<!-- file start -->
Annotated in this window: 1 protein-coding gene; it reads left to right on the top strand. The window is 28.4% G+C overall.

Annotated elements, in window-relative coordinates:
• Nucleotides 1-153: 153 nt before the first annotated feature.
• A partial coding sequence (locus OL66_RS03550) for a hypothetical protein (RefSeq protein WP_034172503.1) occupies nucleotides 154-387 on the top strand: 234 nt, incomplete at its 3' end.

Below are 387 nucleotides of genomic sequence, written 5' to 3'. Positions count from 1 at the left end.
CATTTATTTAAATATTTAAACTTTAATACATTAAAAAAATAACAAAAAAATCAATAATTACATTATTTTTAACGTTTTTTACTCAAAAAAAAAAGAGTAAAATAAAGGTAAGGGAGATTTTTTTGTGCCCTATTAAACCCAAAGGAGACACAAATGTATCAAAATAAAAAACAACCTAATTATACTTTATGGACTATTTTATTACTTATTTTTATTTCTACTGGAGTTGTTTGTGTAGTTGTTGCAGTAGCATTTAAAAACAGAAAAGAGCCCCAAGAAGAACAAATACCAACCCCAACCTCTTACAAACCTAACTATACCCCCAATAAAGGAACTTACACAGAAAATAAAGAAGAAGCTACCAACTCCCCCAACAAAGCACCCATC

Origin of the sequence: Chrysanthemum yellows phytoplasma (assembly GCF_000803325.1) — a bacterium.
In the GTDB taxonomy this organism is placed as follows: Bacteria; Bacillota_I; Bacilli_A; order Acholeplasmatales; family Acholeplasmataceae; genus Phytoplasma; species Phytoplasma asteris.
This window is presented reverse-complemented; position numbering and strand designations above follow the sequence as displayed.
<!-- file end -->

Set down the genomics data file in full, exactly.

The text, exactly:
Annotated in this window: 1 protein-coding gene; it reads left to right on the top strand. The window is 28.4% G+C overall.

Annotated elements, in window-relative coordinates:
• Nucleotides 1-153: 153 nt before the first annotated feature.
• A partial coding sequence (locus OL66_RS03550) for a hypothetical protein (RefSeq protein WP_034172503.1) occupies nucleotides 154-387 on the top strand: 234 nt, incomplete at its 3' end.

Below are 387 nucleotides of genomic sequence, written 5' to 3'. Positions count from 1 at the left end.
CATTTATTTAAATATTTAAACTTTAATACATTAAAAAAATAACAAAAAAATCAATAATTACATTATTTTTAACGTTTTTTACTCAAAAAAAAAAGAGTAAAATAAAGGTAAGGGAGATTTTTTTGTGCCCTATTAAACCCAAAGGAGACACAAATGTATCAAAATAAAAAACAACCTAATTATACTTTATGGACTATTTTATTACTTATTTTTATTTCTACTGGAGTTGTTTGTGTAGTTGTTGCAGTAGCATTTAAAAACAGAAAAGAGCCCCAAGAAGAACAAATACCAACCCCAACCTCTTACAAACCTAACTATACCCCCAATAAAGGAACTTACACAGAAAATAAAGAAGAAGCTACCAACTCCCCCAACAAAGCACCCATC

Origin of the sequence: Chrysanthemum yellows phytoplasma (assembly GCF_000803325.1) — a bacterium.
In the GTDB taxonomy this organism is placed as follows: Bacteria; Bacillota_I; Bacilli_A; order Acholeplasmatales; family Acholeplasmataceae; genus Phytoplasma; species Phytoplasma asteris.
This window is presented reverse-complemented; position numbering and strand designations above follow the sequence as displayed.